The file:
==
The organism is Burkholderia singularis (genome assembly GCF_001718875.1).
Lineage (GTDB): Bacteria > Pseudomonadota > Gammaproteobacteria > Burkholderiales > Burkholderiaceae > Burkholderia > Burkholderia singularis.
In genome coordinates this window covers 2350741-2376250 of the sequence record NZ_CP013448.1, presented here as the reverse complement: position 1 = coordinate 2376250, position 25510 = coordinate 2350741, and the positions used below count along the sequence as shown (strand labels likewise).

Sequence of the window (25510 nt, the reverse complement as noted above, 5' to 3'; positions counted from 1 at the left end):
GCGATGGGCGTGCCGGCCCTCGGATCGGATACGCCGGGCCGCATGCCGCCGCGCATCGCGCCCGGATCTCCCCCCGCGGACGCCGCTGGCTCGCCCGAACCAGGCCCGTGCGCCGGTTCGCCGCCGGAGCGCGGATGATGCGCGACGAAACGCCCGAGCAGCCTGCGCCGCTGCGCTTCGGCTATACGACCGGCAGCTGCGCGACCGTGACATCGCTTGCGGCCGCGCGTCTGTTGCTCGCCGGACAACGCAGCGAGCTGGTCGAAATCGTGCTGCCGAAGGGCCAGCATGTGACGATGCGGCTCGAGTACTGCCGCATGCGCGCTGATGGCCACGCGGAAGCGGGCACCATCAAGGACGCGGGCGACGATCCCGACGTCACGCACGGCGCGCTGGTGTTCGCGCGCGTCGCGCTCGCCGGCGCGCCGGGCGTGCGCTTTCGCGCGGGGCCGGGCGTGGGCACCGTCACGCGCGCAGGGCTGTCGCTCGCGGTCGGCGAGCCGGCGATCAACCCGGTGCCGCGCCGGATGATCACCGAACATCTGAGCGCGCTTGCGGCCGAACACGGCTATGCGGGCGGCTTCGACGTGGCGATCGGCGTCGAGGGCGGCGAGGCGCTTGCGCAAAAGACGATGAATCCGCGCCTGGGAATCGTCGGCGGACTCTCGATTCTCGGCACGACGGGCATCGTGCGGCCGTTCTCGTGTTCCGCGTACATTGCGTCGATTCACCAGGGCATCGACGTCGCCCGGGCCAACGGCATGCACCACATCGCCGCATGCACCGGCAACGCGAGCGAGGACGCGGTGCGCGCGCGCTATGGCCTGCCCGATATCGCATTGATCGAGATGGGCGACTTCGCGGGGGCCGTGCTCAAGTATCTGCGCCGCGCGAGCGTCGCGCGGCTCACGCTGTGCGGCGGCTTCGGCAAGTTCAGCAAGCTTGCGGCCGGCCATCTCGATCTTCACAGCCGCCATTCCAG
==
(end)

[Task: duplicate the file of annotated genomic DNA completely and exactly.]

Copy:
The organism is Burkholderia singularis (genome assembly GCF_001718875.1).
Lineage (GTDB): Bacteria > Pseudomonadota > Gammaproteobacteria > Burkholderiales > Burkholderiaceae > Burkholderia > Burkholderia singularis.
In genome coordinates this window covers 2350741-2376250 of the sequence record NZ_CP013448.1, presented here as the reverse complement: position 1 = coordinate 2376250, position 25510 = coordinate 2350741, and the positions used below count along the sequence as shown (strand labels likewise).

Sequence of the window (25510 nt, the reverse complement as noted above, 5' to 3'; positions counted from 1 at the left end):
GCGATGGGCGTGCCGGCCCTCGGATCGGATACGCCGGGCCGCATGCCGCCGCGCATCGCGCCCGGATCTCCCCCCGCGGACGCCGCTGGCTCGCCCGAACCAGGCCCGTGCGCCGGTTCGCCGCCGGAGCGCGGATGATGCGCGACGAAACGCCCGAGCAGCCTGCGCCGCTGCGCTTCGGCTATACGACCGGCAGCTGCGCGACCGTGACATCGCTTGCGGCCGCGCGTCTGTTGCTCGCCGGACAACGCAGCGAGCTGGTCGAAATCGTGCTGCCGAAGGGCCAGCATGTGACGATGCGGCTCGAGTACTGCCGCATGCGCGCTGATGGCCACGCGGAAGCGGGCACCATCAAGGACGCGGGCGACGATCCCGACGTCACGCACGGCGCGCTGGTGTTCGCGCGCGTCGCGCTCGCCGGCGCGCCGGGCGTGCGCTTTCGCGCGGGGCCGGGCGTGGGCACCGTCACGCGCGCAGGGCTGTCGCTCGCGGTCGGCGAGCCGGCGATCAACCCGGTGCCGCGCCGGATGATCACCGAACATCTGAGCGCGCTTGCGGCCGAACACGGCTATGCGGGCGGCTTCGACGTGGCGATCGGCGTCGAGGGCGGCGAGGCGCTTGCGCAAAAGACGATGAATCCGCGCCTGGGAATCGTCGGCGGACTCTCGATTCTCGGCACGACGGGCATCGTGCGGCCGTTCTCGTGTTCCGCGTACATTGCGTCGATTCACCAGGGCATCGACGTCGCCCGGGCCAACGGCATGCACCACATCGCCGCATGCACCGGCAACGCGAGCGAGGACGCGGTGCGCGCGCGCTATGGCCTGCCCGATATCGCATTGATCGAGATGGGCGACTTCGCGGGGGCCGTGCTCAAGTATCTGCGCCGCGCGAGCGTCGCGCGGCTCACGCTGTGCGGCGGCTTCGGCAAGTTCAGCAAGCTTGCGGCCGGCCATCTCGATCTTCACAGCCGCCATTCCAG